A former Boston College student who abused her boyfriend and convinced him to commit suicide received only a two-and-a-half year suspended prison sentence, meaning she likely won’t see any jail time for her role in her boyfriend’s death.

The BBC reported that Inyoung You, 23, pleaded guilty to involuntary manslaughter in connection to her boyfriend’s suicide two years ago. Alexander Urtula, 22, committed suicide by jumping from a garage just hours before he was supposed to graduate in May 2019. You was abusive to Urtula and repeatedly urged him to commit suicide, prosecutors alleged.

Suffolk District Attorney Rachael Rollins said in October 2019 that police determined You “was physically, verbally and psychologically abusive towards Mr. Urtula during their 18-month-long tumultuous relationship.”

You originally pleaded not guilty in 2019, Buzzfeed reported, but has now pleaded guilty and accepted the suspended sentence and probation. If she violates the terms of her probation during the next 10 years, she could go to jail for two-and-a-half years. The outlet noted that her terms of probation included mental health treatment and community service. She also can’t profit from the case in any way for 10 years.

“This agreement with defense counsel was made in close consultation with the Urtula family. It is consistent with their desire to seek accountability and closure and to protect the legacy of Alexander, a loving son, brother, and uncle,” Rollins said in a statement. “They believe this is something Alexander would have wanted.”

You and Urtula started dating in late 2017 or early 2018, and by the late summer of 2018, You had become abusive, allegedly after learning Urtula lied to her about meeting with his ex-girlfriend.

Prosecutors added that You’s abuse of Urtula “became more frequent, more overwhelming, and debilitating in the days and hours leading up to Mr. Urtula’s tragic death.” They added that You’s “unrelenting abuse was witnessed by friends and classmates of both parties and documented extensively in text messages between the couple.”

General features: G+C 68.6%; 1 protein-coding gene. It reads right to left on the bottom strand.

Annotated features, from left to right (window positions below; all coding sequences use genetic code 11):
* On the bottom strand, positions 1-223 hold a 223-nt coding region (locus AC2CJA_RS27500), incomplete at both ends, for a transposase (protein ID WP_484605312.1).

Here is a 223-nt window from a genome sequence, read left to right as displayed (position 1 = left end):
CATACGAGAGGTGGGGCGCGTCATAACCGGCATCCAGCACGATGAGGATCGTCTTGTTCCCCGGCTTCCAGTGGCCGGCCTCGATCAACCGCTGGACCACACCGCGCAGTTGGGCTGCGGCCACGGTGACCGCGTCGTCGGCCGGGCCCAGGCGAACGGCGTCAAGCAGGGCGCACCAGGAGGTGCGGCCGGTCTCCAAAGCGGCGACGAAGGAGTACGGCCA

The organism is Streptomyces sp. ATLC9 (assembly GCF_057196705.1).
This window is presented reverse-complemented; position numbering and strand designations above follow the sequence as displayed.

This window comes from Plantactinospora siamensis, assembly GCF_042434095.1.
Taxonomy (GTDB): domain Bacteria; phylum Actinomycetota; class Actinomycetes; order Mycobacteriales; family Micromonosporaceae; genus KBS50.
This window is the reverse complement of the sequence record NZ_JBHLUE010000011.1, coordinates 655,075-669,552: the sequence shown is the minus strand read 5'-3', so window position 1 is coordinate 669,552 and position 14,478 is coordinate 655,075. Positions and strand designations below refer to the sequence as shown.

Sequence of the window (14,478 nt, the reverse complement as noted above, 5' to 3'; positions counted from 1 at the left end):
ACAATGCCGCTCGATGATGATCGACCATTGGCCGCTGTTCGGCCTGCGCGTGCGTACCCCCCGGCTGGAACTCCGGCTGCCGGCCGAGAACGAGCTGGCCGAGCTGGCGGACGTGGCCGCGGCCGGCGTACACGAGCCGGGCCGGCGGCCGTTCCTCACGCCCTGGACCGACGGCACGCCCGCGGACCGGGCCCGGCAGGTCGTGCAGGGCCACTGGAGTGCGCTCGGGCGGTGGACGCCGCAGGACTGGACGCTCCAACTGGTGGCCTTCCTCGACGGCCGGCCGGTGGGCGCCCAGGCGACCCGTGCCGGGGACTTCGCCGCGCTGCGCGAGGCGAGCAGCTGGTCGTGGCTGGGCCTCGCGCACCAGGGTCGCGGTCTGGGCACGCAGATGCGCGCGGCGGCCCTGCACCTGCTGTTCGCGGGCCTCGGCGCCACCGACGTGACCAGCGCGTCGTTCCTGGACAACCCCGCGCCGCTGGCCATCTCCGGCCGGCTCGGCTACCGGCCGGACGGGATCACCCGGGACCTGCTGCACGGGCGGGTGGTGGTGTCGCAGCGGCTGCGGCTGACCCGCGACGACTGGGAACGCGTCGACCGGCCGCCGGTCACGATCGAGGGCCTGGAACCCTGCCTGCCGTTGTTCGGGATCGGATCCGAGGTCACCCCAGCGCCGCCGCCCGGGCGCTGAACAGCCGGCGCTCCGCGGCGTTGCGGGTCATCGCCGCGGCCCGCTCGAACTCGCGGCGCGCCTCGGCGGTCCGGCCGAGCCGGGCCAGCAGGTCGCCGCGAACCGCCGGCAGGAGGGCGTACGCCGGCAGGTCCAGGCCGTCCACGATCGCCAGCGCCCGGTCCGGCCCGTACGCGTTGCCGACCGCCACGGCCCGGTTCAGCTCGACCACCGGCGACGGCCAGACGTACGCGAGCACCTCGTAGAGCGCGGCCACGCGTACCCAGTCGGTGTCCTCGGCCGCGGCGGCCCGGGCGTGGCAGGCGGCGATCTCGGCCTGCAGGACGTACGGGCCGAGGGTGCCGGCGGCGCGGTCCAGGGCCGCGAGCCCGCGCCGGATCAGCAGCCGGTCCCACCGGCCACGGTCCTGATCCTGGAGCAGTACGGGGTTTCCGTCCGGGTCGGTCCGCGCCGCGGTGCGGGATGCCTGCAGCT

Law & Crime reported that the couple exchanged more than 75,000 text messages in the two months before Urtula committed suicide, with more than 47,000 sent by You.

“Within these messages, Ms. You repeatedly told the victim that he should kill himself or die and waged a campaign of abuse that stripped the victim of his free will,” prosecutors said in a press release. “Evidence, including Mr. Urtula’s medical records, testimony of family members and friends, as well as Mr. Urtula’s own journal entries, illustrate that his suicidality began only as a result of Ms. Young’s near constant abuse.”

Rollins also cautioned people from relying on harmful stereotypes that domestic violence only involves men abusing women.

“When we think of domestic violence, we often picture a man abusing a female intimate partner.  However, we see abusers as well as victims across the gender spectrum.  Abuse occurs within every type of family constellation, not just between intimate partners, and across every religion, race, ethnicity, neighborhood and socioeconomic standing. Parents and guardians abuse children, siblings abuse each other, children abuse parents and guardians.  And not all domestic violence is physical.  There are emotional, financial, and psychological ways abuse occurs, including forced isolation, that can have a significant impact on victims. All of these things are domestic violence.” Rollins said. “Today, as always, our thoughts are with Alexander’s family and loved ones.  Today’s plea allows them to close one chapter of their grief and hopefully move on to the next stage of their journey toward healing.  My office will continue to support them and to ensure that they have access to the services and resources they may need going forward.  Our office is available to serve victims of all crime in Suffolk County – including the victims of all types of domestic violence and the survivors of homicide victims.”

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